- Leesburg Police Department
- Loudoun County Sheriff’s Office
- Radford Police Department
- Albemarle Police
- Charlottesville Police Department
- University of Virginia Police Department
“I personally want to thank Attorney General Mark Herring for listening to the concerns of law enforcement and then helping us solve those issues in a collaborative way,” said Newport News Sheriff Gabe Morgan. “For many years, the struggle to reduce domestic violence and intimate partner domestic homicides seemed insurmountable. After each incident, law enforcement would be left feeling as if we needed to do more to prevent domestic violence. The ‘Lethality Assessment Protocol’ training, coupled with the mobile phones provided by Attorney General Herring, will be a game changer. The use of an evidence-based assessment tool will assist us to be more predictive rather than reactive relative to domestic violence.”
“Domestic violence continues to be a major public safety concern in every community,” Chief John I. Dixon, III, Petersburg Police Chief said. “Last month, our officers intervened with a case that had the potential to be fatal, but through the Lethality Assessment Protocol, the victim is now in a secure shelter.”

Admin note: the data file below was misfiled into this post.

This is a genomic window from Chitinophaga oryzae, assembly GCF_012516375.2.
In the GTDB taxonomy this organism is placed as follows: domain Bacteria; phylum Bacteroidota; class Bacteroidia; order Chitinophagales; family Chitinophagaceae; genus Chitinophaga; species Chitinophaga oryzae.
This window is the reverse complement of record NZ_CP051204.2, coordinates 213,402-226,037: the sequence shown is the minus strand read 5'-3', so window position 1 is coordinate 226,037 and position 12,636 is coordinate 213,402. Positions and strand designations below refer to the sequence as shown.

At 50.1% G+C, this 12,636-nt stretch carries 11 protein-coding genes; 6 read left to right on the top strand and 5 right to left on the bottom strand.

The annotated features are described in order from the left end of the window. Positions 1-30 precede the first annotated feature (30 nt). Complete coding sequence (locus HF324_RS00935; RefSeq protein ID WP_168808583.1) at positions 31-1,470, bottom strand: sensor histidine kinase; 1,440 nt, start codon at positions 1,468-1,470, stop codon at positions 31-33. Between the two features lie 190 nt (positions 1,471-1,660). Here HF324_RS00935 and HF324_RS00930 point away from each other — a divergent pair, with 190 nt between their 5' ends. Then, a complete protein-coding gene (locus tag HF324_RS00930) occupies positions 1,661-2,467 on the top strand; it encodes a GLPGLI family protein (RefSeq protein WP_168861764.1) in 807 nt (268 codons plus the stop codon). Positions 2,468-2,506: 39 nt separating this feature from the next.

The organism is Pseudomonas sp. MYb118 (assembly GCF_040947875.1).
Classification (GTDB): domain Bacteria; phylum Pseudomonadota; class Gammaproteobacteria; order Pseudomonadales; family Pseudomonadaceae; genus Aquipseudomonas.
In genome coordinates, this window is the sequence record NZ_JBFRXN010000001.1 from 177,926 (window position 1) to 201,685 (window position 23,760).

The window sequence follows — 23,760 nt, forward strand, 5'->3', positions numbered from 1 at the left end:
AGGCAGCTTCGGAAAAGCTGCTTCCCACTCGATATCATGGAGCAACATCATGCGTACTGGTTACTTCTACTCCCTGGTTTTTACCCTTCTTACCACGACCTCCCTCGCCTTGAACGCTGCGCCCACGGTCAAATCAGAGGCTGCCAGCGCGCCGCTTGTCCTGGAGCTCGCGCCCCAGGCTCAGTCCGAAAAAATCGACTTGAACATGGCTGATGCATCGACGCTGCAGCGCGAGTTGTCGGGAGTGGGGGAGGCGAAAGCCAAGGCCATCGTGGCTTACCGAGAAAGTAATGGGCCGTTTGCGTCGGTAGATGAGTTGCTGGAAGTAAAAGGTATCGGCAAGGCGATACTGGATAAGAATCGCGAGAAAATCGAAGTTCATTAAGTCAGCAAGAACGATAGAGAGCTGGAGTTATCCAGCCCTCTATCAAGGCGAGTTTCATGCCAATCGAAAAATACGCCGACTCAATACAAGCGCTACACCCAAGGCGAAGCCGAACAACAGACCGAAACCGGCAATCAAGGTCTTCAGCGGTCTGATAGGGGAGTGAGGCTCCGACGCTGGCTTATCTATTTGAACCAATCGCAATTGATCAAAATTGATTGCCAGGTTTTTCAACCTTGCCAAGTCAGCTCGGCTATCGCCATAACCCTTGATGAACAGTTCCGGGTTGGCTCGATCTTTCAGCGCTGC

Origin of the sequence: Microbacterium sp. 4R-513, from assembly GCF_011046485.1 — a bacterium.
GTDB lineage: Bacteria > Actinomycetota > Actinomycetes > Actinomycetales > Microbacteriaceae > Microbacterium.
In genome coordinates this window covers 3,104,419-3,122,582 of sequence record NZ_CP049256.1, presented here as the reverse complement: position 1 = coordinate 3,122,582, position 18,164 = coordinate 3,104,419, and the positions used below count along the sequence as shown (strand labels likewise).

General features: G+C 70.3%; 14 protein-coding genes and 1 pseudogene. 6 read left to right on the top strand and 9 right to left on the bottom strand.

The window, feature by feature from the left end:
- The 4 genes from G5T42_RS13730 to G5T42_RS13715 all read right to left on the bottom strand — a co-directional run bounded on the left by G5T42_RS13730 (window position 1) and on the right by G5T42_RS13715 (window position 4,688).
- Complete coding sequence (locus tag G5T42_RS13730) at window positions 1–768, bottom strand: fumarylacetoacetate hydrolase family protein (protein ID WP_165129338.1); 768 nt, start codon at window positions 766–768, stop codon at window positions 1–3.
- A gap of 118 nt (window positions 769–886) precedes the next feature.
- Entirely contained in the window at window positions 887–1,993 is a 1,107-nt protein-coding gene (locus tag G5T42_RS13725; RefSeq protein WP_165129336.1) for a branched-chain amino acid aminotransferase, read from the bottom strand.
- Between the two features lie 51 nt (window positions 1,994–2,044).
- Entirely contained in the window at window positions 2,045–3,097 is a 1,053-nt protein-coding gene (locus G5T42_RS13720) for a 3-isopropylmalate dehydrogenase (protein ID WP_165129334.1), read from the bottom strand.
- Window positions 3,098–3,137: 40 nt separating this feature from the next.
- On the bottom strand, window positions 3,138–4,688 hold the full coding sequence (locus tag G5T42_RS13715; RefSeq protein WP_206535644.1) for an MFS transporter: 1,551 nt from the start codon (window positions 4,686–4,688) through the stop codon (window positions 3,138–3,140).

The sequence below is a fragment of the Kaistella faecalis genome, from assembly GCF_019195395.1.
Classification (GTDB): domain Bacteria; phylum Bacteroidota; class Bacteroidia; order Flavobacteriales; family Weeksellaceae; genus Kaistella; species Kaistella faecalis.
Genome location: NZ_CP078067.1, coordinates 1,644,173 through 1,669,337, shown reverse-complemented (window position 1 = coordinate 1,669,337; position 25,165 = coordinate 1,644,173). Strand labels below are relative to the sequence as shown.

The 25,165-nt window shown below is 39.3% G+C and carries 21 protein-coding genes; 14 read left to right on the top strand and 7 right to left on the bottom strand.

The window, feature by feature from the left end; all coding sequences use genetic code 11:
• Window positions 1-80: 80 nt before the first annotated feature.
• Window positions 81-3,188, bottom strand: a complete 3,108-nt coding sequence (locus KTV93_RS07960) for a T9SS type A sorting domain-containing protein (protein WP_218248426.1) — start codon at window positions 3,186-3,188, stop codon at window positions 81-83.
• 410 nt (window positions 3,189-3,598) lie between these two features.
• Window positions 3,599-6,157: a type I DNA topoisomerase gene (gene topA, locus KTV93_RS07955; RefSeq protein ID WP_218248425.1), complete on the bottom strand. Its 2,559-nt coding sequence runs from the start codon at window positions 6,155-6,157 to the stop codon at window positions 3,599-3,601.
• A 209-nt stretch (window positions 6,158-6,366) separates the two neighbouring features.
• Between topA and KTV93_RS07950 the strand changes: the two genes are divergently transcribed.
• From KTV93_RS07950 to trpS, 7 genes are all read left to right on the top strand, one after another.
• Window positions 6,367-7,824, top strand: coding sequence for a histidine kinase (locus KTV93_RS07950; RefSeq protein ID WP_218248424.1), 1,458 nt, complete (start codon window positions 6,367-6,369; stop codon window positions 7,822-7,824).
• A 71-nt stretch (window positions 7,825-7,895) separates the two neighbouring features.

“The availability of the mobile phones in our area will be of tremendous benefit to law enforcement to access domestic service providers in a timely manner,” stated Washington County Sheriff Fred Newman. “The ability to contact these providers very well could make the difference in the outcome of the situation. I applaud Attorney General Herring in his strong efforts in combating domestic violence which, in many cases, leads to domestic homicide.”
Implementation and expansion of Lethality Assessment Protocol has been a priority for Attorney General Herring since his service in the State Senate where he introduced legislation to require Lethality Assessment training of Virginia law enforcement. As attorney general, he hired a full-time staff member to train local agencies on Lethality Protocol Implementation, and in October 2015, his Office trained 125 representatives from 45 law enforcement and community services agencies during a three-day conference in Charlottesville.
Additional regional trainings are currently being planned for this year, and interested law enforcement or community agencies should contact Lisa G, Furr, GEAP Program and Lethality Assessment Initiative Coordinator, at (804) 823-6336 email@example.com.
Domestic violence homicides are preventable, but the statistics in Virginia remain alarming. Data from the Office of the Chief Medical Examiner and Virginia State Police shows:
- 112 victims lost their lives domestic homicides in Virginia in 2014
- Domestic homicides accounted for 31 percent of all homicides in 2014
- African-Americans died at roughly three times the rate of whites from domestic violence homicide
- More than half of domestic homicides are committed with a firearm
- There were 20,872 arrests for misdemeanor assault and battery against family or household member in 2014
- There were 1,153 arrests for felony assault and battery against family or household member in 2014